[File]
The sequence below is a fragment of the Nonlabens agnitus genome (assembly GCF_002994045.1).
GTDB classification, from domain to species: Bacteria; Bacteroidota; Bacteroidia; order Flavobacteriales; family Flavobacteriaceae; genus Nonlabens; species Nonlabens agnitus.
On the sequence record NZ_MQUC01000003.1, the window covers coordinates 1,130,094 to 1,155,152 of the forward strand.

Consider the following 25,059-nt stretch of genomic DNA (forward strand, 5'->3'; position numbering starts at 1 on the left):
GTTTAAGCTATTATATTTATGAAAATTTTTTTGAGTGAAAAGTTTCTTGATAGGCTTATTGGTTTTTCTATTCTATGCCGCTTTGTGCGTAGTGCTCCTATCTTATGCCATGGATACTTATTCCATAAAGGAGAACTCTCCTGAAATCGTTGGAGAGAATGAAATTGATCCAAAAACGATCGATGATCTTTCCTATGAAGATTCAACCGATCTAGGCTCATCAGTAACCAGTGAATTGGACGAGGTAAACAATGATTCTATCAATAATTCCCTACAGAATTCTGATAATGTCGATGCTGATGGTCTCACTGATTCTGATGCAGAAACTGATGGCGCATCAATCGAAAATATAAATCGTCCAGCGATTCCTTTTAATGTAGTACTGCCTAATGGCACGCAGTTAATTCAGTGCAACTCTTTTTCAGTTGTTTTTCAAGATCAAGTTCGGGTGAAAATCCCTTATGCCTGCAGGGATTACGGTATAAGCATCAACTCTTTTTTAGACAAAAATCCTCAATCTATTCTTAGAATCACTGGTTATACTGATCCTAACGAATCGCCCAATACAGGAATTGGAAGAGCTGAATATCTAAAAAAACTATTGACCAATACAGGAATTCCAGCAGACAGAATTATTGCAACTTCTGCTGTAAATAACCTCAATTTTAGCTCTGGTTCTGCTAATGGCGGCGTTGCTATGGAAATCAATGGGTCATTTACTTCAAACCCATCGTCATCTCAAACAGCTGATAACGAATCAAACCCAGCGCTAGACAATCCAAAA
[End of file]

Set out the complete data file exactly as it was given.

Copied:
The sequence below is a fragment of the Nonlabens agnitus genome (assembly GCF_002994045.1).
GTDB classification, from domain to species: Bacteria; Bacteroidota; Bacteroidia; order Flavobacteriales; family Flavobacteriaceae; genus Nonlabens; species Nonlabens agnitus.
On the sequence record NZ_MQUC01000003.1, the window covers coordinates 1,130,094 to 1,155,152 of the forward strand.

Consider the following 25,059-nt stretch of genomic DNA (forward strand, 5'->3'; position numbering starts at 1 on the left):
GTTTAAGCTATTATATTTATGAAAATTTTTTTGAGTGAAAAGTTTCTTGATAGGCTTATTGGTTTTTCTATTCTATGCCGCTTTGTGCGTAGTGCTCCTATCTTATGCCATGGATACTTATTCCATAAAGGAGAACTCTCCTGAAATCGTTGGAGAGAATGAAATTGATCCAAAAACGATCGATGATCTTTCCTATGAAGATTCAACCGATCTAGGCTCATCAGTAACCAGTGAATTGGACGAGGTAAACAATGATTCTATCAATAATTCCCTACAGAATTCTGATAATGTCGATGCTGATGGTCTCACTGATTCTGATGCAGAAACTGATGGCGCATCAATCGAAAATATAAATCGTCCAGCGATTCCTTTTAATGTAGTACTGCCTAATGGCACGCAGTTAATTCAGTGCAACTCTTTTTCAGTTGTTTTTCAAGATCAAGTTCGGGTGAAAATCCCTTATGCCTGCAGGGATTACGGTATAAGCATCAACTCTTTTTTAGACAAAAATCCTCAATCTATTCTTAGAATCACTGGTTATACTGATCCTAACGAATCGCCCAATACAGGAATTGGAAGAGCTGAATATCTAAAAAAACTATTGACCAATACAGGAATTCCAGCAGACAGAATTATTGCAACTTCTGCTGTAAATAACCTCAATTTTAGCTCTGGTTCTGCTAATGGCGGCGTTGCTATGGAAATCAATGGGTCATTTACTTCAAACCCATCGTCATCTCAAACAGCTGATAACGAATCAAACCCAGCGCTAGACAATCCAAAA